When someone purchases a $29 program, they are looking for a $29 commitment. Likely a quick win, paying for someone to collapse time, show them how to do something quickly they can’t just google, or save them time with something that’s DFY (done for you). What that person is NOT looking for is 5 hours of course videos, and a 65 page workbook to solve their problem.
I can’t tell you how many $29 offers I have purchased that I never look at because of this. And I am almost confident that this is a strategy someone is teaching, but it’s really hurting you more than it’s helping! Sure, you got their $29, but you didn’t solve their problem. You didn’t build trust or authority, and they are not likely to purchase from you again. So your “tiny offer” didn’t really help you.
This is the case for high ticket offers too. If you are attracting people to your offer who are not completing the program, or totally ghosting you, you likely have underpriced your offer. There is a level of commitment implied with the investment, and your program is creating a mismatch in expectations.
Pricing is like Goldilocks and the 3 Bears. If your offer is too cheap, you won’t attract people who are committed to getting the result (or you’ll overdeliver in a way that repels people from finishing your program). If your offer is overpriced, people will feel like they didn’t get their money’s worth. Finding the price that will both attract the right level of commitment AND deliver on the promised transformation is the “just right” price.
Now I want to emphasize that you might have to play around to find this price. The only way to know is to offer it and see what happens. Treat your price like an experiment until you find the right one. It’s TOTALLY fine to change your price until you find the perfect one.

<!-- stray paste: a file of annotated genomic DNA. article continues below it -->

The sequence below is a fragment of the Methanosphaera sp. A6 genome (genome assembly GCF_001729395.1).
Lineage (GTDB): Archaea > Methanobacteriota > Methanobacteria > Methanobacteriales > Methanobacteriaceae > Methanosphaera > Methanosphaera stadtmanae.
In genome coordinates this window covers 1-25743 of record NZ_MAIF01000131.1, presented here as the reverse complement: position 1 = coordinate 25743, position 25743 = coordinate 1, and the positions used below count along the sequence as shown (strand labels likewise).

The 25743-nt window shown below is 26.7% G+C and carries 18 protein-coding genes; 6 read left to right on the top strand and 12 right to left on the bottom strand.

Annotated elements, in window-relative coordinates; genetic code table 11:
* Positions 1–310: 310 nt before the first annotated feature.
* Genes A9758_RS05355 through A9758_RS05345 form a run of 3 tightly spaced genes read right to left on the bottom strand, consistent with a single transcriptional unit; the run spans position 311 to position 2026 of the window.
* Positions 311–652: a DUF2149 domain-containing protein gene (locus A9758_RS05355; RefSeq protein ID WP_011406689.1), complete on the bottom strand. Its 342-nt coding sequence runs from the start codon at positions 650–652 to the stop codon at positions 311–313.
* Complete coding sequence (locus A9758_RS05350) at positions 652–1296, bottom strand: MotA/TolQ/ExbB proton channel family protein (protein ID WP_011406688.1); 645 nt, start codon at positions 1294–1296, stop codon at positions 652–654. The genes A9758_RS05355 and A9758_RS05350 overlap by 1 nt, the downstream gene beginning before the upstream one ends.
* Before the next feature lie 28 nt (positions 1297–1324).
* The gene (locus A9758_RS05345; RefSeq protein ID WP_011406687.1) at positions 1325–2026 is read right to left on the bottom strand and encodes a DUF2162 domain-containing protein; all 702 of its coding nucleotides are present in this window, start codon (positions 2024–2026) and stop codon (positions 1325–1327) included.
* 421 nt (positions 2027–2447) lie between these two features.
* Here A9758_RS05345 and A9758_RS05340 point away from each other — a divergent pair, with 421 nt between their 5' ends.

Rule #3: It has to be a Hell Yes for your ideal client too.
This sounds a little obvious, but I see so many people completely forget about this one. I see a lot of people making this mistake in the B2C world. (B2C is Business to Consumer, when you sell something to non entrepreneurs. B2B is when you sell to other business owners.) I see a lot of B2C business owners comparing their pricing to B2B. B2B business owners tend to charge higher prices, because their customers see a clear ROI. That isn’t always the case for B2C.
While you provide an incredible service with your business, there isn’t a clear return on that financial investment, so you might have a harder time charging high ticket prices. Now of COURSE this is not a hard and fast rule (and definitely could be a belief, like we talked about), but in general normal consumers are less likely to invest in high ticket programs unless there is a clear return on that investment like other entrepreneurs invest in business programs.
This is where it’s important to find a price that your ideal client is a hell yes to pay. When they see the value, and are in alignment with the price, that’s when you’ll have the easiest time selling your offer. Now I want to specify that it is completely possible to be wildly profitable with lower ticket offers. I know an entrepreneur with a $19/mo meal planning membership who consistently has 100K+ launches. Her offer is a hell yes for her ideal client, and she has found her goldilocks price that keeps people engaged and sticking around for more.
At the end of the day, pricing is one of the great mysteries in the online business world, but when you follow these 3 rules, you can start to find the aligned price for you. And when you keep an open mind, treat your business like a scientist and look at pricing as an experiment, you will find the perfect price for your offer. Because only your ideal clients can tell you what the perfect price is for them.
I hope that this demystified pricing your offer for you! Now you can go out and confidently price your offer so it sells!
Are you making one of these surprising mistakes?